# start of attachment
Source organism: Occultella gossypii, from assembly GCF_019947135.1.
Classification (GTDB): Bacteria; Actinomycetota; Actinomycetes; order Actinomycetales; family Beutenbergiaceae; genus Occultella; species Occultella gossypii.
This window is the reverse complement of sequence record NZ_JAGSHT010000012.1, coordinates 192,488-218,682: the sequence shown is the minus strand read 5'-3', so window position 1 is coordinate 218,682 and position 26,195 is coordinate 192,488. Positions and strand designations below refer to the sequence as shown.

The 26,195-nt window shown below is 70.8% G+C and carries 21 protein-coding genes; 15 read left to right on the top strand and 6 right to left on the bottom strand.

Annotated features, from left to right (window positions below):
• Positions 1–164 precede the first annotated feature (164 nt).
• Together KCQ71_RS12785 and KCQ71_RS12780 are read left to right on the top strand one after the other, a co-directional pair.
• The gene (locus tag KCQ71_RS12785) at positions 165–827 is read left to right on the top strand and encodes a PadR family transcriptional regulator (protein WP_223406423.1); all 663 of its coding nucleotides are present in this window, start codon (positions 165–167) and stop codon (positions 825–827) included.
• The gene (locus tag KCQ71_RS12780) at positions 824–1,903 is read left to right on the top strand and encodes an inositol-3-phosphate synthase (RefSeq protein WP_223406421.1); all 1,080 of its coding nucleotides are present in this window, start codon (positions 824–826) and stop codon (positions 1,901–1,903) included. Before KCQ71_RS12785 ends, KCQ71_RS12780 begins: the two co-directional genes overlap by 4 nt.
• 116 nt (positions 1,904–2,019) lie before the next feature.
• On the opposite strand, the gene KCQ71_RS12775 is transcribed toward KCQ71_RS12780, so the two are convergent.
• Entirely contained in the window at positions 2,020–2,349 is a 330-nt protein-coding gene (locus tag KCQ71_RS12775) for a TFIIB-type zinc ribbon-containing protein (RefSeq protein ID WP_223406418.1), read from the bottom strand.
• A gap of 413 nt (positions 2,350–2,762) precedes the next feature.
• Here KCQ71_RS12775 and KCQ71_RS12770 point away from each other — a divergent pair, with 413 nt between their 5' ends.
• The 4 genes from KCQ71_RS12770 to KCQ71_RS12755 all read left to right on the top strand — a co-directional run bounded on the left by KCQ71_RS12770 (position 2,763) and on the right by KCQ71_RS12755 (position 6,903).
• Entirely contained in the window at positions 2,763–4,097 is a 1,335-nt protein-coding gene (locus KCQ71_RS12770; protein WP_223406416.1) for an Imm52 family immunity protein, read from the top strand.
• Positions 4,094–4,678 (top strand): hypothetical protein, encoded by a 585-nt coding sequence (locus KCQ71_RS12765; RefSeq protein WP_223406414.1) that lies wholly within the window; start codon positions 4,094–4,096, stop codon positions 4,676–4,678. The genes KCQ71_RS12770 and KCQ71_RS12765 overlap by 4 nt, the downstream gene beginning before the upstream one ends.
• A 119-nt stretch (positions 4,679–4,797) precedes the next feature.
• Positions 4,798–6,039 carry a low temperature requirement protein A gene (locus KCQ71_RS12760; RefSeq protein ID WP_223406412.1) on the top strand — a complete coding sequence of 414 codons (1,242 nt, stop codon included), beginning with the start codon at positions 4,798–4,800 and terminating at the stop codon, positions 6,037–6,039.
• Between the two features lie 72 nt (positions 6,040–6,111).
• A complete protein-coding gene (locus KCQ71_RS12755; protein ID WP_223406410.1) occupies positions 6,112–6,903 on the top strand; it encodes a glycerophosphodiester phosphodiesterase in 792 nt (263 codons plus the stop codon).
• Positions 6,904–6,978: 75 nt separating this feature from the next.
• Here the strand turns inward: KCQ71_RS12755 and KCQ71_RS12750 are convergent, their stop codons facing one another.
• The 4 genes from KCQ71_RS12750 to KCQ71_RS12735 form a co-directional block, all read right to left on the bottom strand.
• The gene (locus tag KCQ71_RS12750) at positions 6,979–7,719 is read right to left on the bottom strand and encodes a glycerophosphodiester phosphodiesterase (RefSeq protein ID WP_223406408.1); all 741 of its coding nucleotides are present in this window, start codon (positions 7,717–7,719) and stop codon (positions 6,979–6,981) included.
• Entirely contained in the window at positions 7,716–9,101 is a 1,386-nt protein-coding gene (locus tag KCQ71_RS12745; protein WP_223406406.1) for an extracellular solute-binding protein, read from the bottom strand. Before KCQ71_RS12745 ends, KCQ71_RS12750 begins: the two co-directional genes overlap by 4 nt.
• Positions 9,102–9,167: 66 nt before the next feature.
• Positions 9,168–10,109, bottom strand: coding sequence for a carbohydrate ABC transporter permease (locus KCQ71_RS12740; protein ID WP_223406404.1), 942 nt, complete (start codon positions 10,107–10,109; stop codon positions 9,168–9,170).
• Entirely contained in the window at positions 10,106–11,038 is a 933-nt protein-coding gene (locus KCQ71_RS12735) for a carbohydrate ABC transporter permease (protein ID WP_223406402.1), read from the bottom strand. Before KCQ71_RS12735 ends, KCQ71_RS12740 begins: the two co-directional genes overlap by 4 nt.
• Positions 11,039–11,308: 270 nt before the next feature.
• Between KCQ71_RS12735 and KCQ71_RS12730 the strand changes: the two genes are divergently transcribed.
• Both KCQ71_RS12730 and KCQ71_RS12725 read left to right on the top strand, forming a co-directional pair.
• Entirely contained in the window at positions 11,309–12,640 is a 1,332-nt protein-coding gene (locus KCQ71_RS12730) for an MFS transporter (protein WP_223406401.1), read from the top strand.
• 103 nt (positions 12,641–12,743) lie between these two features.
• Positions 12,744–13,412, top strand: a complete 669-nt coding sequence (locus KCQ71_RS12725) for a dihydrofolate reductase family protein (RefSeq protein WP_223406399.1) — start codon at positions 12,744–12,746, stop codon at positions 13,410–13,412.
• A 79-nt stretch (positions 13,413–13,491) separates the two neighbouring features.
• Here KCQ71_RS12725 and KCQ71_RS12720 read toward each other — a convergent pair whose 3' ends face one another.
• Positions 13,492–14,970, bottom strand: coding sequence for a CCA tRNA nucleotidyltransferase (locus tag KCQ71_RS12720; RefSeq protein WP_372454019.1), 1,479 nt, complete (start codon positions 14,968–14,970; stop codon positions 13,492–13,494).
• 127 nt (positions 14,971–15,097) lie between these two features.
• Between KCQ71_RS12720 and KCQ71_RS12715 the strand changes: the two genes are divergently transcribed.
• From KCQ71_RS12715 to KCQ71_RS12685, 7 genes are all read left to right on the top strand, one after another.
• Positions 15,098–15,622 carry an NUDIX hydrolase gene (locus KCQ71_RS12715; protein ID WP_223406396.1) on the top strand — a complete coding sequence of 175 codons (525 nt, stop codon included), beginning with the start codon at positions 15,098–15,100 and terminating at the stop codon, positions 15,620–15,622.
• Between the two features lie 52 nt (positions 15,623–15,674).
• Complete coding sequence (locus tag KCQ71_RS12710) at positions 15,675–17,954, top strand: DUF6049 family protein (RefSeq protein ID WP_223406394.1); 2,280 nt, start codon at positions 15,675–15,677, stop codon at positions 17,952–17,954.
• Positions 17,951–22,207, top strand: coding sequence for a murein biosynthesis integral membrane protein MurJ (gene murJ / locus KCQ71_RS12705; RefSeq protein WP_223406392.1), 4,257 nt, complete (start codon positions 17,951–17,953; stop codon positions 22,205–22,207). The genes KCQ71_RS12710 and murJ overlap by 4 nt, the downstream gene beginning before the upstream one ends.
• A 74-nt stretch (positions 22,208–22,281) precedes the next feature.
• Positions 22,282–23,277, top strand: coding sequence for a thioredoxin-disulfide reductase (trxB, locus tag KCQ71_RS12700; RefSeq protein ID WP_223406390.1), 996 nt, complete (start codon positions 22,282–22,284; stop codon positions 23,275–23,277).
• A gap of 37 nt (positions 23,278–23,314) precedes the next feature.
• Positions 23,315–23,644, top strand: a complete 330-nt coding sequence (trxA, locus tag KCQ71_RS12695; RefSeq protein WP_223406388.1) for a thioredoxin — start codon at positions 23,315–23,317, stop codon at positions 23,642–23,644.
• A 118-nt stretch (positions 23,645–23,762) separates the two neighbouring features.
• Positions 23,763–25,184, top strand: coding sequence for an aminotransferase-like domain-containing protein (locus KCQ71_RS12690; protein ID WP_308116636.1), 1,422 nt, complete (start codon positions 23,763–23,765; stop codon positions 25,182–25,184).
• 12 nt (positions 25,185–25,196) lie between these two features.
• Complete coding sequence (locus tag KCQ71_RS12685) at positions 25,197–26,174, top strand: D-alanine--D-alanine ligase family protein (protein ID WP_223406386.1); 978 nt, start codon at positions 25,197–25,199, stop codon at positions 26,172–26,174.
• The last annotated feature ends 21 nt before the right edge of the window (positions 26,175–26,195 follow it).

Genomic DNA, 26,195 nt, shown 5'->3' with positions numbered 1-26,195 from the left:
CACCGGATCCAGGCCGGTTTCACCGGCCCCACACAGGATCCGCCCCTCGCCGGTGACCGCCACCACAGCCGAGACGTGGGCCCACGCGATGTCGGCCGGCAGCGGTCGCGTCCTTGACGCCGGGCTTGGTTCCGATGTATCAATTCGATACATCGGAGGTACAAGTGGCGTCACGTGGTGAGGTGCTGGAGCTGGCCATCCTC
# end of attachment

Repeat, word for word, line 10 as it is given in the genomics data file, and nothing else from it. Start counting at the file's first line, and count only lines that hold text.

• 116 nt (positions 1,904–2,019) lie before the next feature.